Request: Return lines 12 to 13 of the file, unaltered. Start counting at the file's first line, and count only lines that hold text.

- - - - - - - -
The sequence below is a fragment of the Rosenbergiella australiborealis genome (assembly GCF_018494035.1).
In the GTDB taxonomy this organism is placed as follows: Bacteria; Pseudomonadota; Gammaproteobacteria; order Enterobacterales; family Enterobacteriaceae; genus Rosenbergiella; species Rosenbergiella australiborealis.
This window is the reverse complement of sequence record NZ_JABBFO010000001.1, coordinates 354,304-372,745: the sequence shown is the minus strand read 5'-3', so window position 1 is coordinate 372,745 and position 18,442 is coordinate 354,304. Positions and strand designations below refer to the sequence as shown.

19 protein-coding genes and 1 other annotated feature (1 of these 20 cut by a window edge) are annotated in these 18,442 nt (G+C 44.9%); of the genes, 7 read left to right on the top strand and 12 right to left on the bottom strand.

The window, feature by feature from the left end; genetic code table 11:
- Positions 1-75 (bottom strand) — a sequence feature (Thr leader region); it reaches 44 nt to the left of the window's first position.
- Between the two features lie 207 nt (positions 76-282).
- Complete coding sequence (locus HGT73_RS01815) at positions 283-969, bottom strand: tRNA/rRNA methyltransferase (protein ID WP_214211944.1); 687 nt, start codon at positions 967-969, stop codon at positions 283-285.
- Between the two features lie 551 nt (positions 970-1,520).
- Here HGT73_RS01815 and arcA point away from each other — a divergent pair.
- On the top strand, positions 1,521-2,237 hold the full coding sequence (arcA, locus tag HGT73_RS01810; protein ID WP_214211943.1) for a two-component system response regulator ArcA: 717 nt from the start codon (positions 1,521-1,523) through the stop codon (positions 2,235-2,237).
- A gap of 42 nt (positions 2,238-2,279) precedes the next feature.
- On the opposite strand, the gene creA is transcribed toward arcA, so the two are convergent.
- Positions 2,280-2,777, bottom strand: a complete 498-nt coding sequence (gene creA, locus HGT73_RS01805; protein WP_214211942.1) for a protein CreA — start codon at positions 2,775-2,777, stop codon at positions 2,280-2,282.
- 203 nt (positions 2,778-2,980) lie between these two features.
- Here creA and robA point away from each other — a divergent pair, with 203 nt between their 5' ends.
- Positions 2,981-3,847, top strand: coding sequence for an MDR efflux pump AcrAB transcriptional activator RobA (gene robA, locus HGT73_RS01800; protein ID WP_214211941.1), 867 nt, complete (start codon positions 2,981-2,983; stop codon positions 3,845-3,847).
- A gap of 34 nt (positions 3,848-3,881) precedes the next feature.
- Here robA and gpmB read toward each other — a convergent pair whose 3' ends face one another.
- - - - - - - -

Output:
- A gap of 42 nt (positions 2,238-2,279) precedes the next feature.
- On the opposite strand, the gene creA is transcribed toward arcA, so the two are convergent.